Time Out meets Dubai-based former world No 2 Danielle Harte
Every time Danielle Harte hits a squash ball, she gets a buzz. It’s the same buzz she felt the first time she picked up a racquet when she was nine years old. The same buzz she felt when, as one of her country’s most promising young athletes, she joined the Australian Institute for Sport. The same buzz she felt while touring the world on the professional squash circuit on her way to becoming the number two-ranked female player in the world. The buzz of playing.
‘I just love this game,’ explains Danielle, 43, after coming off court for the third session of the day. ‘Nothing else beats being on court and just hitting the balls. It’s a total workout – not just muscles, either. It’s all about quick thinking and out-manoeuvring an opponent. At any one moment you’ve got a thousand things going on in your head.’ With more than 30 years’ experience of playing the game, Danielle should know. It is experience she is now putting to good use as a squash coach and personal trainer in Dubai.
Danielle and her family moved to the UAE from Australia three years ago. Business opportunities for her husband, Phil, himself a lifelong squash enthusiast and Danielle’s one-time coach, brought them here and they immediately threw themselves into the squash scene in the UAE. ‘It’s surprising how many places there are to play squash here. We have more than 700 courts in the UAE, and you don’t just find them in hotels either. So many health clubs and even residence buildings have great facilities,’ enthuses Danielle.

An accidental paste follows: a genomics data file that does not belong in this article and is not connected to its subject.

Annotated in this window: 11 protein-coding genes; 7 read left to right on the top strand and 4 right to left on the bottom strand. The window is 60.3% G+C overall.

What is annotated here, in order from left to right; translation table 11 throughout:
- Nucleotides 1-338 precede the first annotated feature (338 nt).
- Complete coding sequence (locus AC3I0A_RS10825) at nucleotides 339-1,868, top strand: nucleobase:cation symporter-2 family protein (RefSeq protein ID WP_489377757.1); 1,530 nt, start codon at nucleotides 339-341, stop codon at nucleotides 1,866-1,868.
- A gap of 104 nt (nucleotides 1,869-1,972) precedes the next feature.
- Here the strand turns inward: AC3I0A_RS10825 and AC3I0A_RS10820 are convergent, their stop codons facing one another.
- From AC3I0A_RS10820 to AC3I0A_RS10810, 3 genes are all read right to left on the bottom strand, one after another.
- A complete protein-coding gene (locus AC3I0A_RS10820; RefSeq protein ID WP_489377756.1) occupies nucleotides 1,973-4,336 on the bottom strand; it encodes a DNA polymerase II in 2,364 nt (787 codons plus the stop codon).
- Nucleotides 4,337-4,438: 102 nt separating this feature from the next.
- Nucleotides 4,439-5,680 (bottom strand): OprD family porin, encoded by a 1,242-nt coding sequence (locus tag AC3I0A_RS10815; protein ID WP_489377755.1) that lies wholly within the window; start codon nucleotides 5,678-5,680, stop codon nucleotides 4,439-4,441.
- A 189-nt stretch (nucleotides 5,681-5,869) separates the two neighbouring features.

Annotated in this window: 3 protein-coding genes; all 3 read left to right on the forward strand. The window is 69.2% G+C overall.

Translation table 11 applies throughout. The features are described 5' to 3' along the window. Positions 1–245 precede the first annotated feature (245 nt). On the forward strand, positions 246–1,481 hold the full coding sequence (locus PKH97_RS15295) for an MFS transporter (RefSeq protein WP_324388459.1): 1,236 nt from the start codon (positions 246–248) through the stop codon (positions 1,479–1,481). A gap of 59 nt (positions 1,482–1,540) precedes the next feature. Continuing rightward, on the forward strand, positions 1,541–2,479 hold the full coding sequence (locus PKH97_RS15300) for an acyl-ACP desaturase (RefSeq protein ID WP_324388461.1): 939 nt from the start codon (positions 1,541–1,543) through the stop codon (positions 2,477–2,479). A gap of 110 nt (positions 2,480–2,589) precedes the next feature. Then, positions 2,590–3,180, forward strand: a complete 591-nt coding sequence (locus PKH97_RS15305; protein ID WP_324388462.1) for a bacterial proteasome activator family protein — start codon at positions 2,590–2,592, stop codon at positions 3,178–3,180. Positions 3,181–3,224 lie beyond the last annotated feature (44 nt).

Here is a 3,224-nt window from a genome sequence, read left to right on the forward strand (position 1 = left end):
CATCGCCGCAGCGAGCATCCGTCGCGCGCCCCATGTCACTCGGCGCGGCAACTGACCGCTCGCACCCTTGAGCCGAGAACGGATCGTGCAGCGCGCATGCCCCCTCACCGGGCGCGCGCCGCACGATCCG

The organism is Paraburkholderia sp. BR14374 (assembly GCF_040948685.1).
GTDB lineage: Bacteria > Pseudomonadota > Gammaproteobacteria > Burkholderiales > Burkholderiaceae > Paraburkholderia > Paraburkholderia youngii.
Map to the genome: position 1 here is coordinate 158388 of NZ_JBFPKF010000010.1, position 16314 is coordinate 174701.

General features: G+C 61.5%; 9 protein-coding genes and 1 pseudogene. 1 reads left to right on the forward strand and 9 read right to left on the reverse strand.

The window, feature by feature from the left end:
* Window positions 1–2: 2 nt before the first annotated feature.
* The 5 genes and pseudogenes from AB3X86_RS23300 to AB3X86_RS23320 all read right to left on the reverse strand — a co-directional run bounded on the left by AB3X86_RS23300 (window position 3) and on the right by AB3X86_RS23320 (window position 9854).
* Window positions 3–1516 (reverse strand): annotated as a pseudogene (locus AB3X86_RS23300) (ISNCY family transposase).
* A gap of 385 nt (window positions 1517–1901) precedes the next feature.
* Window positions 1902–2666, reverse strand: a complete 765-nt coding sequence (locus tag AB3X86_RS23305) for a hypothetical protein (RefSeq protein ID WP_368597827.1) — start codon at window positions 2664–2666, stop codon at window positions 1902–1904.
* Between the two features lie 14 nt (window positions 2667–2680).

This being Dubai, it goes without saying that some of the local courts are found in spectacular surroundings. Danielle and Phil, for example, teach at the Burj Al Arab, Jumeirah Beach Hotel, Mina A’ Salam’s Quay Club and the Emirates Golf Club. Yet this doesn’t mean it’s an elitist sport exclusively for the very rich. Check out the box on the opposite page to find more details and prices of where to play in Dubai.
Sometimes portrayed as a sport for over-aggressive executives and corporate trophy-hunters, squash is actually one of the most physically demanding activities available. A panel of sports scientists and personal trainers working for Forbes magazine once labelled it the number one activity for attaining and retaining fitness. Success in the game is built around bursts of explosive energy, repeated stretched lunges and cardiovascular endurance levels similar to those demanded by rowing or swimming.
‘Oh yeah, this is a workout alright,’ says Danielle. It’s difficult to escape the feeling that she pushes herself as much as her students and fellow players every time she steps into the court. ‘Whatever is happening in the outside world – if you’re having a bad day at work, had a row with your partner, feeling under the weather – it doesn’t matter. When you’re on court you have to concentrate. That ball is a tiny little thing and you’ve got to keep an eye out and give it your all,’ says Danielle. ‘I’ve seen people after lessons and they’ve been so tired they’re unable to walk. But they come back again and again for sessions because they love it so much. Maybe sometimes working out in the gym and on weights can be a bit boring. Playing squash gives you that extra dimension, and there’s a competitive element that people love as well.’
Danielle is passing on the competitive element to a new generation of players. As well as teaching adults, from beginner to a thriving advanced level, herself and Phil have an active interest in youth development in the country. ‘We’ve got kids playing in the UAE that could definitely be world champions one day,’ says a confident Danielle.
The potential and the facilities are already in place but the sport needs more players and more competitions if it is to rival the popularity of golf and tennis. More players, more competitions and, if Danielle has her way, more buzz. Lessons with Danielle are Dhs275 per hour or Dhs2,500 for a block of 10. firstname.lastname@example.org (050 575 4182)